You wouldn’t expect the makeup aisle of a Walgreens to show evidence of the economic downturn, but it’s right there, in the choice between regular or waterproof mascara.
It’s also in the quicker lines at coffee shops and in the Arizona Daily Wildcat police log, which recently described how police officers found a woman lying face down in a grassy area at the University of Arizona sobbing because she’d been laid off from her job at the Student Union.
One can’t escape the barrage of daily bad economic news, a litany of the recession provided by the media, the tick-tock of people’s lives falling apart as businesses collapse, the stock market hurling itself off a cliff and bankruptcy becoming commonplace.
Like most reporters, I’m somewhat numb to bad news, trained by the newsroom police radio crackling out misery all day, but my sensitivity was heightened in January when notice of the Tucson Citizen’s likely closure provided my own personal recession experience.
Since then, I’ve noticed that little things illustrate the contracting economy more clearly than the big numbers.
For instance, there are the 17 audio résumés Cory Poindexter-Ramirez has sent across the country trying to land a job in broadcast journalism.
Poindexter-Ramirez graduated in December from UA and works part-time in promotions for Journal Broadcast Group. He spends his off hours with a laptop searching online for reporting jobs that, I hated to tell him, probably don’t exist.
“I know,” he said, “but I’m not giving up. And I’m not going to work at the post office.”
The post office is his mother’s idea.
“I want to be a TV reporter and that’s not a normal job to her, not secure,” he said. “She said there’s always good jobs at the post office.”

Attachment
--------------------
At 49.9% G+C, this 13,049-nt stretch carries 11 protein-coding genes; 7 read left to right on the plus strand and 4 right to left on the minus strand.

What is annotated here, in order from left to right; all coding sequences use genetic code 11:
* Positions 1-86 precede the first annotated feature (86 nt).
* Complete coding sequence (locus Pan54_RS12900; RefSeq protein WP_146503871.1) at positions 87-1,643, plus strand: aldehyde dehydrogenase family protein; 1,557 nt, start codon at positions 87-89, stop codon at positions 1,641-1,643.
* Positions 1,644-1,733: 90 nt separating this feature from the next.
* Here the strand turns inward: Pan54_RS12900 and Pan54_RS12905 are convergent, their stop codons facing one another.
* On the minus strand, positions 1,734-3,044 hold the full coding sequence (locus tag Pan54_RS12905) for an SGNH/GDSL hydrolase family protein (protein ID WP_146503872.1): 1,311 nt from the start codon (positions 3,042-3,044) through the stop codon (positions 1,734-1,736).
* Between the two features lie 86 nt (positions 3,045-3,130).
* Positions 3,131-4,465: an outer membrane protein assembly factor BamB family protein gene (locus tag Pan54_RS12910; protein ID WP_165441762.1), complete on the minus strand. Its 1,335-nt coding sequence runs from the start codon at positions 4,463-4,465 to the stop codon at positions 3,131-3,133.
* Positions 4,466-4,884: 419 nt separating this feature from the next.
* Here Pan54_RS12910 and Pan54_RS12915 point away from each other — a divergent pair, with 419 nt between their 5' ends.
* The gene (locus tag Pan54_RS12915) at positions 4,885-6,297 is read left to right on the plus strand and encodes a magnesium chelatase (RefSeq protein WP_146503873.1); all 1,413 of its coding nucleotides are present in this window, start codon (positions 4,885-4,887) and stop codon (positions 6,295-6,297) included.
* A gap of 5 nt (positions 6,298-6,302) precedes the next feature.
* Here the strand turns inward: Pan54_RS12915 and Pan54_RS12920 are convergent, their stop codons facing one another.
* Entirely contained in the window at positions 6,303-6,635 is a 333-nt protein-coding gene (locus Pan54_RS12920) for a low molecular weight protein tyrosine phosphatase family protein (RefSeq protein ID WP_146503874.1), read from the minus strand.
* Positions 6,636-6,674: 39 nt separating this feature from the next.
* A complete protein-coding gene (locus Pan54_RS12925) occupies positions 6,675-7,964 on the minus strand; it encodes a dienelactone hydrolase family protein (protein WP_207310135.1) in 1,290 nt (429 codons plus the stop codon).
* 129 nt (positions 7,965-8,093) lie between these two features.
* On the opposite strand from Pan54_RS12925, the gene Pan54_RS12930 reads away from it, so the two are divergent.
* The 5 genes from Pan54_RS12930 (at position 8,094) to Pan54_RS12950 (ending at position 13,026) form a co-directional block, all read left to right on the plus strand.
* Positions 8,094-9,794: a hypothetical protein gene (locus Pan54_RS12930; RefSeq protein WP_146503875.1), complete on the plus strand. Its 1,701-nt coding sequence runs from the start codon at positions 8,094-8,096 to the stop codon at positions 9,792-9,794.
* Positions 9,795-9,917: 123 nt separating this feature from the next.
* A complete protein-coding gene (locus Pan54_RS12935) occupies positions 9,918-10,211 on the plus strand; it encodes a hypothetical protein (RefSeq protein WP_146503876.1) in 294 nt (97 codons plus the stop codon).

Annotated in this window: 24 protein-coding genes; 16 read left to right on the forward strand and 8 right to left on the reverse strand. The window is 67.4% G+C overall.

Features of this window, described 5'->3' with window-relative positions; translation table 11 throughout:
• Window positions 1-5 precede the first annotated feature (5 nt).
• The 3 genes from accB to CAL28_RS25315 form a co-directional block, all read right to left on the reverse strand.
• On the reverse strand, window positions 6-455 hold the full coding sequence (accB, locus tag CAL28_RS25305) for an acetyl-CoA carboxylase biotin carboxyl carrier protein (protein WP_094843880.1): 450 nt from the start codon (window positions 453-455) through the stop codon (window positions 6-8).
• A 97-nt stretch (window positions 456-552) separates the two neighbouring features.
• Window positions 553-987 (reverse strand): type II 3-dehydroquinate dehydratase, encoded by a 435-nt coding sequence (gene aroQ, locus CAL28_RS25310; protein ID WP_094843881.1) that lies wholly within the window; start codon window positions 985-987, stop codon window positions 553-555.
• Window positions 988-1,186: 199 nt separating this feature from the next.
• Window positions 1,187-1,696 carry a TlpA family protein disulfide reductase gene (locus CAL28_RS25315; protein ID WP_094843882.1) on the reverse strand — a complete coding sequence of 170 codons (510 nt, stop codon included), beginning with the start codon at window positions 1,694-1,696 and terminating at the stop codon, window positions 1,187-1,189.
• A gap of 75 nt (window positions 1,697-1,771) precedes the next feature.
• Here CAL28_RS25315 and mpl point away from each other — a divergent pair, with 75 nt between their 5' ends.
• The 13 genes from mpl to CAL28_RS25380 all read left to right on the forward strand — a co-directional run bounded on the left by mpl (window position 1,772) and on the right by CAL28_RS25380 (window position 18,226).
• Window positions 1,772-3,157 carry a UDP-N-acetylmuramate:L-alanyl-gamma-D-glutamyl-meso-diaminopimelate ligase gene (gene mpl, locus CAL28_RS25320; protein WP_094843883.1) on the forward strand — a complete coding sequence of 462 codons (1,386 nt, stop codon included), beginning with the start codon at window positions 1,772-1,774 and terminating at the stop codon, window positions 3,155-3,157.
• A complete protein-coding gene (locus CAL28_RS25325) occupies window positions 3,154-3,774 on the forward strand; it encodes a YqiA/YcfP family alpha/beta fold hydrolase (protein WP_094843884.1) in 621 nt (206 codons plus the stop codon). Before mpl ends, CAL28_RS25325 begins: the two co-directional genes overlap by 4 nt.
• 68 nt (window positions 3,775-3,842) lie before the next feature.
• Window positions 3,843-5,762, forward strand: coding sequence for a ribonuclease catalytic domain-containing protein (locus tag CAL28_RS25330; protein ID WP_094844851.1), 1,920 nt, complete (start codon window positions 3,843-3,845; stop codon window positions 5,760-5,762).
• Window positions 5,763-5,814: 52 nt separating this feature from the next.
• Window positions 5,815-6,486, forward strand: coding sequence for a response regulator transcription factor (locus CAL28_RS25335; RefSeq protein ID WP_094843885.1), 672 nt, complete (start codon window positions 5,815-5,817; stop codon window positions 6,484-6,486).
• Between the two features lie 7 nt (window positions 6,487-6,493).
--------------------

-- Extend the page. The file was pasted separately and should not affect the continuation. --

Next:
Then Poindexter-Ramirez related how another journalism graduate sent out 100 résumés before finally landing a job. He beamed saying this, then got busy applying to a TV station in Anchorage.
Kids. You gotta love ‘em.
Not perking up
Danny Mannheim opened the Espresso Art coffee shop about five years ago in the Main Gate Square adjacent to UA. He said my view of coffee lines as economic indicators was accurate.
“There a lot less expensive drinks being ordered,” he said. “The lines move faster.” After all, a drip coffee takes a few seconds to pour; a latte a few minutes to make.
Mannheim said talk around Main Gate was that business revenues are down between 20 percent and 30 percent.
Interestingly, tips aren’t down, he said. I didn’t admit my looming layoff had affected my willingness to feed the tip jar when I stop by.
Neither did I make that confession to Michael Foster – who opened Caffé Lucé about 20 months ago – when he said tips at his shop remain unaffected.
Lucé became my regular morning watering hole about six months ago, so I think Foster might be wearing blinders where the tip jar is concerned. The green in that glass is definitely less now than it was in the fall.
Maybe Foster needs to see the glass half full because, like Mannheim, he’s losing money as people buy fewer lattes, mochas and frozen drinks. He said there’s been a 30 percent to 35 percent shift toward drip coffee among his regular customers.
“You know, just between Tucson and Phoenix, 17 coffee shops have gone under since last April,” he said. “It’s pretty bad.”
Buy waterproof mascara
It’s pretty bad in the newspaper industry too, which brings us back to the makeup aisle of Walgreens.
I used to wear regular mascara because I didn’t trust whatever compound was in the waterproof kind that guaranteed it wouldn’t run down your face even if you were in a tsunami.
But now, I actually am in a tsunami, and it’s worse than I imagined. I’ve found, like the woman sobbing at UA last month, that regular mascara doesn’t hold up through the tears.
Contact Renée Schafer Horton at 573-4589 or at firstname.lastname@example.org